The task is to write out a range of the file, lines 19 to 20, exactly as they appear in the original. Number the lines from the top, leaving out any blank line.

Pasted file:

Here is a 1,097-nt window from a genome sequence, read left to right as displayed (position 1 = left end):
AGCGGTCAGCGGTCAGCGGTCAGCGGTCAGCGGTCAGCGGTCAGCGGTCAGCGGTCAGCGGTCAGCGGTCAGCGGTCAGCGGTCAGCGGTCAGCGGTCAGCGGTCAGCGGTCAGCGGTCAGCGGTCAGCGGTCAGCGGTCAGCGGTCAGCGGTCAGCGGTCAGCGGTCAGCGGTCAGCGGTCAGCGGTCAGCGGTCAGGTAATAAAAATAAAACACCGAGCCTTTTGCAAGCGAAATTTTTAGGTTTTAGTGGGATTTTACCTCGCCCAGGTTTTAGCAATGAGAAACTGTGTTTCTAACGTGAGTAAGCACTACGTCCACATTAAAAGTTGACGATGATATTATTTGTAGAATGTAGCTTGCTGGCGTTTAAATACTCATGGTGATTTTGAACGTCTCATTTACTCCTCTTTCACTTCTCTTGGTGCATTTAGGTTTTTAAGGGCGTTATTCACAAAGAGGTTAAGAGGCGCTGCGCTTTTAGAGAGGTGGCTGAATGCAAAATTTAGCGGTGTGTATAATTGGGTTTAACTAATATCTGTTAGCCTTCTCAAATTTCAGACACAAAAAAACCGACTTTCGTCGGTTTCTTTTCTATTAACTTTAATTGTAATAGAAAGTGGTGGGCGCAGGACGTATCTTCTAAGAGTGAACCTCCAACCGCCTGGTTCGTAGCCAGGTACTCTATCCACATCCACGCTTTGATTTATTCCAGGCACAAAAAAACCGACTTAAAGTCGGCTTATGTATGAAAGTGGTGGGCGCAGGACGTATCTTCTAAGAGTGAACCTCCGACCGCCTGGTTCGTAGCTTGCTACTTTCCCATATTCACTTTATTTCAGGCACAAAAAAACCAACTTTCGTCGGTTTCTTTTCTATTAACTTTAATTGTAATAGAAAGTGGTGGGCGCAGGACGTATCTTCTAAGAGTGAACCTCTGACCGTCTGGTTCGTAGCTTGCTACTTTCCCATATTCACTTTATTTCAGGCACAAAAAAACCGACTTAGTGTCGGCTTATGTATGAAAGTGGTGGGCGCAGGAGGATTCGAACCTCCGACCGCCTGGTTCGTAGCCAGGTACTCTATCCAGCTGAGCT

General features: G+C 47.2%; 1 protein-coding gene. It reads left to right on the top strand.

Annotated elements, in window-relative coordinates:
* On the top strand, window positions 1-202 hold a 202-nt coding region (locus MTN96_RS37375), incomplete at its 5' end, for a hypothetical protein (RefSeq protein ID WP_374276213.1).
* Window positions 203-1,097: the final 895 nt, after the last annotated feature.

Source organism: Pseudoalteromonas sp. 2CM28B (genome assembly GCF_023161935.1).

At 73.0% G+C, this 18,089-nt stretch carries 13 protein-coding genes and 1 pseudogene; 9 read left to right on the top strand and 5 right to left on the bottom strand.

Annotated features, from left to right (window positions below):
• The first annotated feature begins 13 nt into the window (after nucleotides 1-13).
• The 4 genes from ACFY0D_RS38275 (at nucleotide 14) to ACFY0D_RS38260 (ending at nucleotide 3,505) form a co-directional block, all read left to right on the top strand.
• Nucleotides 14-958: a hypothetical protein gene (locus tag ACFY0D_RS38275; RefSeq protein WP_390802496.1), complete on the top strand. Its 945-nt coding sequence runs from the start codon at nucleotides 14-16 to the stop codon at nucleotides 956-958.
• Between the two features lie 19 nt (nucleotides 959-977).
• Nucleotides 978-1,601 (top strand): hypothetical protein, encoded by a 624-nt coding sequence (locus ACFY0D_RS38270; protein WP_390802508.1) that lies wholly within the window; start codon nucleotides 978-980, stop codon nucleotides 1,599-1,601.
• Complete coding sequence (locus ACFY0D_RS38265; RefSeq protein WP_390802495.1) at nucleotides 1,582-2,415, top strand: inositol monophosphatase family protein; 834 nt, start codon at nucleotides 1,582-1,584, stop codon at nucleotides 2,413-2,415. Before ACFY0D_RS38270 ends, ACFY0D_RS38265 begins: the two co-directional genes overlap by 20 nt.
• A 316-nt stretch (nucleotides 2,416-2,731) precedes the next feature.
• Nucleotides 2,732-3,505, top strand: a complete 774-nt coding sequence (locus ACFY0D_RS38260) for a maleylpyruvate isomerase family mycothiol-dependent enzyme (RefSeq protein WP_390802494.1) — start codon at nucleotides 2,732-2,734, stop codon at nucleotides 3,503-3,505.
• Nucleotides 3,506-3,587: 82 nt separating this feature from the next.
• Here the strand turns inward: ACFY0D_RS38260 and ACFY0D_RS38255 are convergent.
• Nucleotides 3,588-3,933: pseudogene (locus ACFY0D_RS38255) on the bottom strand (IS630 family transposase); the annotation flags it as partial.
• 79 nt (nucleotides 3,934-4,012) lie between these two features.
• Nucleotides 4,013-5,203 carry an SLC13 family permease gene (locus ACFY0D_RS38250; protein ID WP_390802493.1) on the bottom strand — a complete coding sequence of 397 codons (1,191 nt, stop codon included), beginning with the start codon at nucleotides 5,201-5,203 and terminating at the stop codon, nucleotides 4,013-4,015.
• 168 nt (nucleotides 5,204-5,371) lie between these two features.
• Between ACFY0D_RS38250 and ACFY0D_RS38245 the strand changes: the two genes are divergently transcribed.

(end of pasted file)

• Here the strand turns inward: ACFY0D_RS38260 and ACFY0D_RS38255 are convergent.
• Nucleotides 3,588-3,933: pseudogene (locus ACFY0D_RS38255) on the bottom strand (IS630 family transposase); the annotation flags it as partial.